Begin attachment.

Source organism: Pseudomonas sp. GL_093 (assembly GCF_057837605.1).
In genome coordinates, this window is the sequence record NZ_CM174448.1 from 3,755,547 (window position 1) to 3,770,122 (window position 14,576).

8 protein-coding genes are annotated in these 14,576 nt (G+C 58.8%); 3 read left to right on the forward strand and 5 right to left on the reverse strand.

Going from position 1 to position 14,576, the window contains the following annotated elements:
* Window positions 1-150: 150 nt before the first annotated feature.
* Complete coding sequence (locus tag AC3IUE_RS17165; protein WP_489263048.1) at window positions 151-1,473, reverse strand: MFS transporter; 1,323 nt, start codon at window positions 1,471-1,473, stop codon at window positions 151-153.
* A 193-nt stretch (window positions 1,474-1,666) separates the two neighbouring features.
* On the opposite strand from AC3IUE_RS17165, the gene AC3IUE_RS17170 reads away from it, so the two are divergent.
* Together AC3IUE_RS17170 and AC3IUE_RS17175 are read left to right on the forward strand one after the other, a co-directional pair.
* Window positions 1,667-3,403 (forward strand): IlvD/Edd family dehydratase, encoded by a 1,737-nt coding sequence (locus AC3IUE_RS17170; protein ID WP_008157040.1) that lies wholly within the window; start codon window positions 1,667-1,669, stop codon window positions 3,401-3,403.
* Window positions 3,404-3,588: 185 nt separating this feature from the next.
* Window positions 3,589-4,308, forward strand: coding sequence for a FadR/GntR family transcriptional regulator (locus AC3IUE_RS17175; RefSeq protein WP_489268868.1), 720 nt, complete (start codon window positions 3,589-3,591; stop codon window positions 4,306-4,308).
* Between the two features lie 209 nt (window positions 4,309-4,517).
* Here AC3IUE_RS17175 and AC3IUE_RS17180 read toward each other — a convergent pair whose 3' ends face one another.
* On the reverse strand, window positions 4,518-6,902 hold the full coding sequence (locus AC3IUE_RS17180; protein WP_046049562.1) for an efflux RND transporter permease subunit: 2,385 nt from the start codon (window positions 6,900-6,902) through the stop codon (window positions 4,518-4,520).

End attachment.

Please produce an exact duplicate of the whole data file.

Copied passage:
Source organism: Pseudomonas sp. GL_093 (assembly GCF_057837605.1).
In genome coordinates, this window is the sequence record NZ_CM174448.1 from 3,755,547 (window position 1) to 3,770,122 (window position 14,576).

8 protein-coding genes are annotated in these 14,576 nt (G+C 58.8%); 3 read left to right on the forward strand and 5 right to left on the reverse strand.

Going from position 1 to position 14,576, the window contains the following annotated elements:
* Window positions 1-150: 150 nt before the first annotated feature.
* Complete coding sequence (locus tag AC3IUE_RS17165; protein WP_489263048.1) at window positions 151-1,473, reverse strand: MFS transporter; 1,323 nt, start codon at window positions 1,471-1,473, stop codon at window positions 151-153.
* A 193-nt stretch (window positions 1,474-1,666) separates the two neighbouring features.
* On the opposite strand from AC3IUE_RS17165, the gene AC3IUE_RS17170 reads away from it, so the two are divergent.
* Together AC3IUE_RS17170 and AC3IUE_RS17175 are read left to right on the forward strand one after the other, a co-directional pair.
* Window positions 1,667-3,403 (forward strand): IlvD/Edd family dehydratase, encoded by a 1,737-nt coding sequence (locus AC3IUE_RS17170; protein ID WP_008157040.1) that lies wholly within the window; start codon window positions 1,667-1,669, stop codon window positions 3,401-3,403.
* Window positions 3,404-3,588: 185 nt separating this feature from the next.
* Window positions 3,589-4,308, forward strand: coding sequence for a FadR/GntR family transcriptional regulator (locus AC3IUE_RS17175; RefSeq protein WP_489268868.1), 720 nt, complete (start codon window positions 3,589-3,591; stop codon window positions 4,306-4,308).
* Between the two features lie 209 nt (window positions 4,309-4,517).
* Here AC3IUE_RS17175 and AC3IUE_RS17180 read toward each other — a convergent pair whose 3' ends face one another.
* On the reverse strand, window positions 4,518-6,902 hold the full coding sequence (locus AC3IUE_RS17180; protein WP_046049562.1) for an efflux RND transporter permease subunit: 2,385 nt from the start codon (window positions 6,900-6,902) through the stop codon (window positions 4,518-4,520).